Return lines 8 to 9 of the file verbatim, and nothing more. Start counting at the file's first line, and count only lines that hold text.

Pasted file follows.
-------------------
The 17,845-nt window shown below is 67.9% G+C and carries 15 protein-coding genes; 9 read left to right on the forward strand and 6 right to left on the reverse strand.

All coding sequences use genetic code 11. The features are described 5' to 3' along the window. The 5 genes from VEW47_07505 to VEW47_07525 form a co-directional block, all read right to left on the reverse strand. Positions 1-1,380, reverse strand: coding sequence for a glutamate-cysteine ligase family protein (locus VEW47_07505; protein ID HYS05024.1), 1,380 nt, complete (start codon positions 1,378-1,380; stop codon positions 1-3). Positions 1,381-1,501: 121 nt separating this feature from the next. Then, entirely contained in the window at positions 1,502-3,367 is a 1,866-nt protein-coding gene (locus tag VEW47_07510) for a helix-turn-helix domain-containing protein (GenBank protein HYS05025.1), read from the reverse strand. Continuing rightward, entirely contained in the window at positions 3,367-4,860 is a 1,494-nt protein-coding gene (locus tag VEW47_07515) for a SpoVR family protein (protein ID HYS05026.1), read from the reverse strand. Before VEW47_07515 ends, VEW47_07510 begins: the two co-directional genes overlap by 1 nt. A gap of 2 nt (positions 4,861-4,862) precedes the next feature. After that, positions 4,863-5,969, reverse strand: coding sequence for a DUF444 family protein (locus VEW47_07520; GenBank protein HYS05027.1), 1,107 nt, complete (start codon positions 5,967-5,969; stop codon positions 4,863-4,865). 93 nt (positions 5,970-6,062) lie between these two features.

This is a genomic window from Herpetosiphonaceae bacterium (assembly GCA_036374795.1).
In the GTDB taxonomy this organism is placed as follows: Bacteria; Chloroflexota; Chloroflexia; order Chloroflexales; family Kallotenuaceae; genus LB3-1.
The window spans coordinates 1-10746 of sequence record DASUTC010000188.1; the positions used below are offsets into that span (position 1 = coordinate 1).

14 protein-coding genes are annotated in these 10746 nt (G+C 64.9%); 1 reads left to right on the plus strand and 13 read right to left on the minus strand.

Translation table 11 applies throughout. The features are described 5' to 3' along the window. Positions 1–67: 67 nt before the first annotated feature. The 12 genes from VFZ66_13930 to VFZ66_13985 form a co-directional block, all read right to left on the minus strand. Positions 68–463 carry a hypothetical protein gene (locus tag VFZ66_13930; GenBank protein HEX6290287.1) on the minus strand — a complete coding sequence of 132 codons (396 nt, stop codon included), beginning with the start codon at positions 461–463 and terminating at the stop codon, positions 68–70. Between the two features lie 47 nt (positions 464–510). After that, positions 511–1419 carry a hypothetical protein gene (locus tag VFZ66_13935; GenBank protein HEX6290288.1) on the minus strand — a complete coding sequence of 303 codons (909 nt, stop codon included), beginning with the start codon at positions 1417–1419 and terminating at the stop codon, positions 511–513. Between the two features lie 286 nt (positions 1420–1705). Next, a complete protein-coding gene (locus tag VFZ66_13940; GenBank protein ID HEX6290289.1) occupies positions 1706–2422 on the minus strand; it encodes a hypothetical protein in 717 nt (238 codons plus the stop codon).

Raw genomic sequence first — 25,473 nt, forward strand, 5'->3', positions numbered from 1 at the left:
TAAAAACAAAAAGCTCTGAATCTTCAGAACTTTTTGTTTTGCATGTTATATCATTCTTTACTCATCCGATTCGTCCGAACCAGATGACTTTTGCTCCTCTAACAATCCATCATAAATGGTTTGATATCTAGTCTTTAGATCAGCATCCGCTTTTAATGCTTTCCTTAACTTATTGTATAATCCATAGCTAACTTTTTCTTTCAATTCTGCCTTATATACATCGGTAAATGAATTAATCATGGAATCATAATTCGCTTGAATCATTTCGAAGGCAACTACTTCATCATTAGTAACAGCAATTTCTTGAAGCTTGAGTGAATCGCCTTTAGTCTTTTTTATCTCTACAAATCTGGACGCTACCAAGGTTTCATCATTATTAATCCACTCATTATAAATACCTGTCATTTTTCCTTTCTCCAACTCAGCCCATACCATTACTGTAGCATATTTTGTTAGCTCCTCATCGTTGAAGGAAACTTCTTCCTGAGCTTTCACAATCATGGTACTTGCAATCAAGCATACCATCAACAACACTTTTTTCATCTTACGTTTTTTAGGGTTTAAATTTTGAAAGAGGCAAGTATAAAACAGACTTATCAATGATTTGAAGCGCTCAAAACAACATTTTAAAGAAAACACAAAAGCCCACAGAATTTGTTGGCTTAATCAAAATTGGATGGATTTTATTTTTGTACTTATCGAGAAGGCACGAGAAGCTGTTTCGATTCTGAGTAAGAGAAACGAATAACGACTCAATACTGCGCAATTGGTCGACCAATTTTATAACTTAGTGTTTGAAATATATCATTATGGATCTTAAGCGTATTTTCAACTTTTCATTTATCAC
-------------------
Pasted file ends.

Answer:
Raw genomic sequence first — 25,473 nt, forward strand, 5'->3', positions numbered from 1 at the left:
TAAAAACAAAAAGCTCTGAATCTTCAGAACTTTTTGTTTTGCATGTTATATCATTCTTTACTCATCCGATTCGTCCGAACCAGATGACTTTTGCTCCTCTAACAATCCATCATAAATGGTTTGATATCTAGTCTTTAGATCAGCATCCGCTTTTAATGCTTTCCTTAACTTATTGTATAATCCATAGCTAACTTTTTCTTTCAATTCTGCCTTATATACATCGGTAAATGAATTAATCATGGAATCATAATTCGCTTGAATCATTTCGAAGGCAACTACTTCATCATTAGTAACAGCAATTTCTTGAAGCTTGAGTGAATCGCCTTTAGTCTTTTTTATCTCTACAAATCTGGACGCTACCAAGGTTTCATCATTATTAATCCACTCATTATAAATACCTGTCATTTTTCCTTTCTCCAACTCAGCCCATACCATTACTGTAGCATATTTTGTTAGCTCCTCATCGTTGAAGGAAACTTCTTCCTGAGCTTTCACAATCATGGTACTTGCAATCAAGCATACCATCAACAACACTTTTTTCATCTTACGTTTTTTAGGGTTTAAATTTTGAAAGAGGCAAGTATAAAACAGACTTATCAATGATTTGAAGCGCTCAAAACAACATTTTAAAGAAAACACAAAAGCCCACAGAATTTGTTGGCTTAATCAAAATTGGATGGATTTTATTTTTGTACTTATCGAGAAGGCACGAGAAGCTGTTTCGATTCTGAGTAAGAGAAACGAATAACGACTCAATACTGCGCAATTGGTCGACCAATTTTATAACTTAGTGTTTGAAATATATCATTATGGATCTTAAGCGTATTTTCAACTTTTCATTTATCAC